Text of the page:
There could hardly be a more Southern Hemisphere expression than 'fair dinkum'.
The phrase, which is hardly used outside Australia, conjures up images of horny-handed farm hands with corks on their hats. A 'fair-dinkum Aussie' is indeed what the locals call someone who embodies the nation's values
This from wiktionary.org
fair dinkum (not comparable)
(Australia, New Zealand, slang) Genuine, honest, fair and square.
According to Melvyn Bragg's The Adventure of English: The Biography of a Language, "dinkum" comes from the English Midlands and meant work. "Fair dinkum" referred to a fair day's work and subsequently fair play.
From M. Griffiths, Waterloo
The word "dinkum" was reputedly coined on the Australian goldfields. It comes from one of the Chinese dialects widely spoken at the diggings: "din" and "kum" loosely translating as "true gold".
From Catherine Le Breton, Leura
Fair Dinkum was a response of the early Chinese goldminers to the question: "Are you finding a fair amount of gold?" because "din-gum" means "good gold". So over time the expression has become a positive response to a good news story.
Dinkum and its variant fair dinkum are among the central Australian terms. Australian English has had two other terms with much the same meaning as dinkum—‘fair; genuine; honest; true’—but they are no longer used. Jonick was one of them, and it appeared in Australia in the 1870s as a variant of jannock ‘fair, straightforward’, a word that has widespread use in English dialects. It became obsolete in Australia by the 1950s.
The second term, ryebuck, is probably a Yiddish word and a variant of German reibach ‘profit’. It became common in Australia in the 1890s as an expression of agreement or assent (much the same as ‘all right’) and as an adjective meaning ‘good, excellent’. As with jonick, it had largely disappeared by the 1950s, although it has been retained as the title of a popular Australian folk song ‘The Ryebuck Shearer’ (the expert or ‘gun’ shearer). Dinkum, however, has been such a strong word in Australian English, that synonyms have hardly been necessary. The word dinkum is first recorded in Australian English in 1890.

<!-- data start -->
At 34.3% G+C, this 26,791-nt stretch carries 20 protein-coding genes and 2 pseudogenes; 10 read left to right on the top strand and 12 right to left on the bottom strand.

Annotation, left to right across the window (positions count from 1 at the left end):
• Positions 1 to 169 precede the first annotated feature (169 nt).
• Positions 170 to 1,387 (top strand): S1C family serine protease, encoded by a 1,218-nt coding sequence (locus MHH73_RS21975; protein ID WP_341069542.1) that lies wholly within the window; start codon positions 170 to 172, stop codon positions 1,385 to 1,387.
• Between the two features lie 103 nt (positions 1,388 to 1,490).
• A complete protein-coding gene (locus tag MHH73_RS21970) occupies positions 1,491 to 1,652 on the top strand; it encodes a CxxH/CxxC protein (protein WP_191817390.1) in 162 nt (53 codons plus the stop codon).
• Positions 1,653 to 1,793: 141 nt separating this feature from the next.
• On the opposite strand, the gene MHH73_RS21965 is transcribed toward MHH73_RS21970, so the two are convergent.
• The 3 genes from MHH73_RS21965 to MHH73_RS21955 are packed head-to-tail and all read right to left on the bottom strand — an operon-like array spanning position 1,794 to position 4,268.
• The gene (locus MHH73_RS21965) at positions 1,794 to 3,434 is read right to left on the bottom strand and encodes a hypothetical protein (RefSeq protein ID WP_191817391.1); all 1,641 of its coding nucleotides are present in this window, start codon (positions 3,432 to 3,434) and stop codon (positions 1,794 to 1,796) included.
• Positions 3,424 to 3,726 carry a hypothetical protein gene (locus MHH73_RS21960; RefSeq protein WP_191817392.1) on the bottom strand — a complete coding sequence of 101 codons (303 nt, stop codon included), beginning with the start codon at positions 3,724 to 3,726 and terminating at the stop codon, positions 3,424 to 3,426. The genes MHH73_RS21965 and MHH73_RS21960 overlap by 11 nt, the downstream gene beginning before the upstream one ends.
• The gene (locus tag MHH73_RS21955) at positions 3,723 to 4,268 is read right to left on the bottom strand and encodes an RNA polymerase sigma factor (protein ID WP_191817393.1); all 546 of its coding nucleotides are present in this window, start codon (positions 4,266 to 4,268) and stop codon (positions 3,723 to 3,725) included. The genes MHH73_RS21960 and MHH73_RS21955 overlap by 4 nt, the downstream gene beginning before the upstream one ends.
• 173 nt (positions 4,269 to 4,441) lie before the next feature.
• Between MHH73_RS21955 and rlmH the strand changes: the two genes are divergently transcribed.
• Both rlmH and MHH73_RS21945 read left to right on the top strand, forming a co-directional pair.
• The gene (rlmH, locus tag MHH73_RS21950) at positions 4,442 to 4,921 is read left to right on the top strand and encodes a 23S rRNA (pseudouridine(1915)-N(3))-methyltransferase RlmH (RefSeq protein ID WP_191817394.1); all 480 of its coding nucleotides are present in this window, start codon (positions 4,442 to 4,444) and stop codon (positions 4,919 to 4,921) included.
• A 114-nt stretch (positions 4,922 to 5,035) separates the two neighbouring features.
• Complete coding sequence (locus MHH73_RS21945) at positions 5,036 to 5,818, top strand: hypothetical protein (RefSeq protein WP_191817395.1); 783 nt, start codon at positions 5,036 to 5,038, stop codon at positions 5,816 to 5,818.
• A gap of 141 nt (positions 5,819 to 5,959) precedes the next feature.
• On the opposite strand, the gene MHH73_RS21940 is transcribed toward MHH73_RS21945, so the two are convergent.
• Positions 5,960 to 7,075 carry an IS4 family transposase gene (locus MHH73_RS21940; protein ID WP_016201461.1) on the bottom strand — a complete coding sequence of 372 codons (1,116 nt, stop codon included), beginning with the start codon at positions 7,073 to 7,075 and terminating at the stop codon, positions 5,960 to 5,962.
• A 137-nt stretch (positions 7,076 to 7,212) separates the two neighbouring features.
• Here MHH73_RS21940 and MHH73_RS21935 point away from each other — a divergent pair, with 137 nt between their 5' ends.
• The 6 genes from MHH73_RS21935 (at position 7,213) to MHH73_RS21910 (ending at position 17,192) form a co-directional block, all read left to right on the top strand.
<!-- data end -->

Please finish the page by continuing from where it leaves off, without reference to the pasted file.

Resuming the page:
Where does dinkum come from? One of the earliest (and unlikeliest) explanations occurs in a letter to a newspaper in 1943, which takes the word back to the gold rushes of the middle of the nineteenth century:
The word ‘dinkum,’ meaning a genuine man—what the Americans call a ‘regular fellow’—came from the old Australian gold rush days. The miners used to gamble after the day’s work, and anyone who stayed ‘cold sober’ was looked upon as having an advantage—an unfair one—over the other players. So it became a point of honour that all should drink together—‘fair drinking’ was the slogan. Some of the foreigners pronounced the phrase ‘fair dinkum’. And so Australians adopted the pronunciation, at first jocularly, but as time went on a new generation inherited the word ‘dinkum’ without knowing anything of its origin.
In response, another correspondent offers a different account of the origin of the term during the gold rushes:
From Mr R.B.J. Clayton …
is wrong in his assertion that ‘fair dinkum’ is a corruption of ‘fair drinking’. It is a well-known pidjin English word, and means ‘a fair thing’. I have traced its literary use in Australia to the early ’80’s. Before that it was in oral currency in Canton and other parts of China, as well as Hong Kong. It is probably a century old, for, as students of philology know, no intrusive word comes into literary use until it has been well established in oral use. In Australia it was commonly used in transactions with Chinese goldminers and vegetable vendors and indentured kanakas.
This is the beginning of the story, which will emerge more strongly in the following decades, that dinkum is Chinese. Here are two recent manifestations of the story:
(2004) Fair dinkum is derived from the Victorian gold rush days when gold had to be sold to government assayers. The Chinese (Cantonese) would say their pickings were ‘ting kum’ meaning genuine gold.
(2005) It is more than possible that that most dinkum word ‘dinkum’ has its origin in the Chinese ‘ding kam’, meaning ‘real gold’.4
In the history of the origins of Australian words, this is one of the more enduring folk etymologies. It has the staying power of such ‘old chestnut’ folk etymologies as the claim that posh is derived from ‘port outward, starboard home’ or that wog comes from ‘western (or wily) oriental gentleman’. It is true that one of the meanings of the Mandarin word dǐng is ‘very; most; extremely’, and so in Mandarin ‘extremely gold’ would be dǐng jīn, and in Cantonese ding kam would mean ‘top gold’. We have no evidence, however, that these Chinese combinations were ever used by the Chinese, whether on the goldfields or out of them.
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